Warner Bros. has picked an episode of Charlie Booker's British sci-fi series, "Black Mirror" to turn into a full-length feature film, which in November won the International Emmy Award for best TV mini-series.
For those unfamiliar with the show, Booker described it in The Guardian as a modern-day version of "The Twilight Zone." It tackles the dissonance between the routine things we do, like tweet and talk to smartphones, and the fact "that just five years ago would scarcely have made sense to us." Booker expounded:
This area – between delight and discomfort – is where Black Mirror, my new drama series, is set. The "black mirror" of the title is the one you'll find on every wall, on every desk, in the palm of every hand: the cold, shiny screen of a TV, a monitor, a smartphone. The series was inspired, indirectly, by The Twilight Zone, Rod Serling's hugely entertaining TV series of the late 50s and early 60s, sometimes incorrectly dismissed as a camp exercise in twist-in-the-tale sci-fi. It was far more than that. Serling, a brilliant writer, created The Twilight Zone because he was tired of having his provocative teleplays about contemporary issues routinely censored in order to appease corporate sponsors. If he wrote about racism in a southern town, he had to fight the network over every line. But if he wrote about racism in a metaphorical, quasi-fictional world – suddenly he could say everything he wanted.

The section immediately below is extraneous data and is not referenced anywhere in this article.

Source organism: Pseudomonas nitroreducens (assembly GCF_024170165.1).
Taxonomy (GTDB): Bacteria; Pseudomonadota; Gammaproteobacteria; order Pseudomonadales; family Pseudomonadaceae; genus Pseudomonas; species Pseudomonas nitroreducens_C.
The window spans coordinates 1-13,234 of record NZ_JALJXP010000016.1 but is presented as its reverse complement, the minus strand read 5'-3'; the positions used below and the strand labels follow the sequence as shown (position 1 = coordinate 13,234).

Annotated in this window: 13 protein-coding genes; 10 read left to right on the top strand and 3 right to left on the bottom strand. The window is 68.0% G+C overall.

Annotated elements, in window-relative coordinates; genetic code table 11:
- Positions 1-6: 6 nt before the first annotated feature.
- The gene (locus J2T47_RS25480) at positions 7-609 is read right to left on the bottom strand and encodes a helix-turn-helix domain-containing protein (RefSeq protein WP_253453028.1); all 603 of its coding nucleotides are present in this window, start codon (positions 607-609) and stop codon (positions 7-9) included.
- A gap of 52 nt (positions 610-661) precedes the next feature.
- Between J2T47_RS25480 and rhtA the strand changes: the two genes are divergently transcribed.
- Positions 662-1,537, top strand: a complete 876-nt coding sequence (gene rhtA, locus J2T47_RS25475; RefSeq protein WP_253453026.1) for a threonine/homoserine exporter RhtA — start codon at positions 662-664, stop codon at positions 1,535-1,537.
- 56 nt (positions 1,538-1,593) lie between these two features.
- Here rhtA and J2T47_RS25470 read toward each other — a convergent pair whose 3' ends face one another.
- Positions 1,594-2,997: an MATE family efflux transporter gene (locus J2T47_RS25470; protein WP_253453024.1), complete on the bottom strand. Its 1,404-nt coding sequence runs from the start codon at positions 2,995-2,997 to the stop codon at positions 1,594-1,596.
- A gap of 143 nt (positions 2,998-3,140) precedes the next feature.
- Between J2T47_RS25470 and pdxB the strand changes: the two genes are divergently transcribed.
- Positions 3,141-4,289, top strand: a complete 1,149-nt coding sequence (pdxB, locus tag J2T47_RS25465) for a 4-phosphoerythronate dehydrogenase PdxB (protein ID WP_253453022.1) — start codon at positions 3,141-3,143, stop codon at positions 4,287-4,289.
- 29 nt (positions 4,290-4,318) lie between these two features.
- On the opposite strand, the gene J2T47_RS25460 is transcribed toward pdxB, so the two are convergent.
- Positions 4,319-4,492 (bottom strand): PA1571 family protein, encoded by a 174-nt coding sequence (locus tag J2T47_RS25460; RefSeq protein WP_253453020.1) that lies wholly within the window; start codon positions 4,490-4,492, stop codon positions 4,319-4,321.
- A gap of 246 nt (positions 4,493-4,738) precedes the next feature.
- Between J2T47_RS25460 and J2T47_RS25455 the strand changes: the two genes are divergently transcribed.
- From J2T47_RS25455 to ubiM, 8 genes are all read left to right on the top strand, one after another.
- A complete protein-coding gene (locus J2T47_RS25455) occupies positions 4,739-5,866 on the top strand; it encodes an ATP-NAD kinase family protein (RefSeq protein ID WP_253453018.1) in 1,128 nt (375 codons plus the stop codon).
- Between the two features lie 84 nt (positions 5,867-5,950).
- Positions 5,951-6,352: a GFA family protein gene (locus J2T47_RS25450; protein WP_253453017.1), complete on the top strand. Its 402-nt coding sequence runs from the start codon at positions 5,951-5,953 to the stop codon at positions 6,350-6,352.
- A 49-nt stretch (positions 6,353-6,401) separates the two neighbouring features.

Because the series focuses on "the way we live now," "each episode has a different cast, a different setting, even a different reality," Booker explained. The particular episode Warner Bros. will produce, "The Entire History of You," is about a man who, thanks to an implant, can re-watch all of his life experiences; he suspects his wife may be cheating on him and combs through his memories for traces of evidence.
The film, however, will use the episode as a launching point from where it will take the story further. From the Hollywood Reporter:
For the film version, the story will be set in a near future where technology that allows users to re-experience past events, and follow a man who reconstructs his relationship to his dead wife - from her point of-view - and unknowingly uncovers a vast conspiracy.
"Iron Man" star Robert Downey Jr. will produce the film, but as of yet has no plans to star in it. Jesse Armstrong, who penned the episode script, will also write the screenplay.